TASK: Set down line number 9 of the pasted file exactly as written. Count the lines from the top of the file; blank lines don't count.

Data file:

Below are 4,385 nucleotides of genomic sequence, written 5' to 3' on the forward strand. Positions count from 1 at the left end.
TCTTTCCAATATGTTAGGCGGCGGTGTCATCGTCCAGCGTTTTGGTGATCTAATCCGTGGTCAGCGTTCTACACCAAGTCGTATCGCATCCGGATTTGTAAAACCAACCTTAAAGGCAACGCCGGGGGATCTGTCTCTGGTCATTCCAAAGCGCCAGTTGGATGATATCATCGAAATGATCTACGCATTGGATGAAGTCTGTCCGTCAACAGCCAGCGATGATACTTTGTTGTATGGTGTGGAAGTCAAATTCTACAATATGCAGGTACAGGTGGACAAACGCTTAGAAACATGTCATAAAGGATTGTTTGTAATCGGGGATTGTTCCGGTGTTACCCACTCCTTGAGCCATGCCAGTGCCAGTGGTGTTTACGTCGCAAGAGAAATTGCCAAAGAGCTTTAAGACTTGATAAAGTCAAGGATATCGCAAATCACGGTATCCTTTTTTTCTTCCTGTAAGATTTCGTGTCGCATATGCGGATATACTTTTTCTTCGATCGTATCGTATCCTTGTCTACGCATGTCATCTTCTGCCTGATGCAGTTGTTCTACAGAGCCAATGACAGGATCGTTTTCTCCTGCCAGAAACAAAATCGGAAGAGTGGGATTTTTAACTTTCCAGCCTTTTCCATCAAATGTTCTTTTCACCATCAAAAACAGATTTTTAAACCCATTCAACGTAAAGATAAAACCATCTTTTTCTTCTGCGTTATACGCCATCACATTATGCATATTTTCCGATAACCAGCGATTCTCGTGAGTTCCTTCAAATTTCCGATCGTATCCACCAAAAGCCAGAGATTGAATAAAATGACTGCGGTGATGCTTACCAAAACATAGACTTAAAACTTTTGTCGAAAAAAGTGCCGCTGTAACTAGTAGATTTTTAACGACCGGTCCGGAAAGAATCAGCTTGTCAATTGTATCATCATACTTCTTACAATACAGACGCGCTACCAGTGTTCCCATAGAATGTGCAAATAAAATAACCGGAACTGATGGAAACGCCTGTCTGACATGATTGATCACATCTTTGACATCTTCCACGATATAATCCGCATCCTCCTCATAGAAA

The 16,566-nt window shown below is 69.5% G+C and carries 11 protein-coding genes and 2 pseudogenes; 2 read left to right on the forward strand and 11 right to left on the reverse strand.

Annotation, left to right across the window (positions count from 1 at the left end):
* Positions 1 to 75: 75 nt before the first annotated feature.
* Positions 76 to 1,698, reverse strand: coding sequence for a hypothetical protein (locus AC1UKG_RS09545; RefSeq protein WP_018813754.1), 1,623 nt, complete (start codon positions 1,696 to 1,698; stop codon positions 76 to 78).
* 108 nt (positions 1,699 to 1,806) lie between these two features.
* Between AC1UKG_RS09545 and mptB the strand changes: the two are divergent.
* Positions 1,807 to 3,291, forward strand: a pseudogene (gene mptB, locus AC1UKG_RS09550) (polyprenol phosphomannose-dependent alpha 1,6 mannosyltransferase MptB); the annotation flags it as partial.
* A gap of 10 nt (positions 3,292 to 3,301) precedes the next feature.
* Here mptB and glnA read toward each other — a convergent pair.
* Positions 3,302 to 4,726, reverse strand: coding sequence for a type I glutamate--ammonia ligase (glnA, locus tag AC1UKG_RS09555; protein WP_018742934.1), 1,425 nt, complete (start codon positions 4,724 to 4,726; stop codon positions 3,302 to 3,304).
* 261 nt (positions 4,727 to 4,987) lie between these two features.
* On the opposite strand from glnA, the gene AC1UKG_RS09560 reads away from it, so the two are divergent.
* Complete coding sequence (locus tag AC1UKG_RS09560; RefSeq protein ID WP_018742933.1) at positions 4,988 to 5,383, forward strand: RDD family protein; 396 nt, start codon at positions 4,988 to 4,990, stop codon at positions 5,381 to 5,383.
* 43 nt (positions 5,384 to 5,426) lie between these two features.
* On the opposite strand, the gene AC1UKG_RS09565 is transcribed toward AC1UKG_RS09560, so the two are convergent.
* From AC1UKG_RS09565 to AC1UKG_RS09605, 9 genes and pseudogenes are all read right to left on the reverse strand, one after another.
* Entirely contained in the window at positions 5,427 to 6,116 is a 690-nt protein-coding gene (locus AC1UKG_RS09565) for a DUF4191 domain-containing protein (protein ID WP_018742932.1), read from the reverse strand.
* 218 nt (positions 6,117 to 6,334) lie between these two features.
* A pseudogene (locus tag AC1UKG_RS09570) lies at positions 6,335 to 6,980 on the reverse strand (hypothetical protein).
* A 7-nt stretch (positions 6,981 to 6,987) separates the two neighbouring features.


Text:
* Positions 1,807 to 3,291, forward strand: a pseudogene (gene mptB, locus AC1UKG_RS09550) (polyprenol phosphomannose-dependent alpha 1,6 mannosyltransferase MptB); the annotation flags it as partial.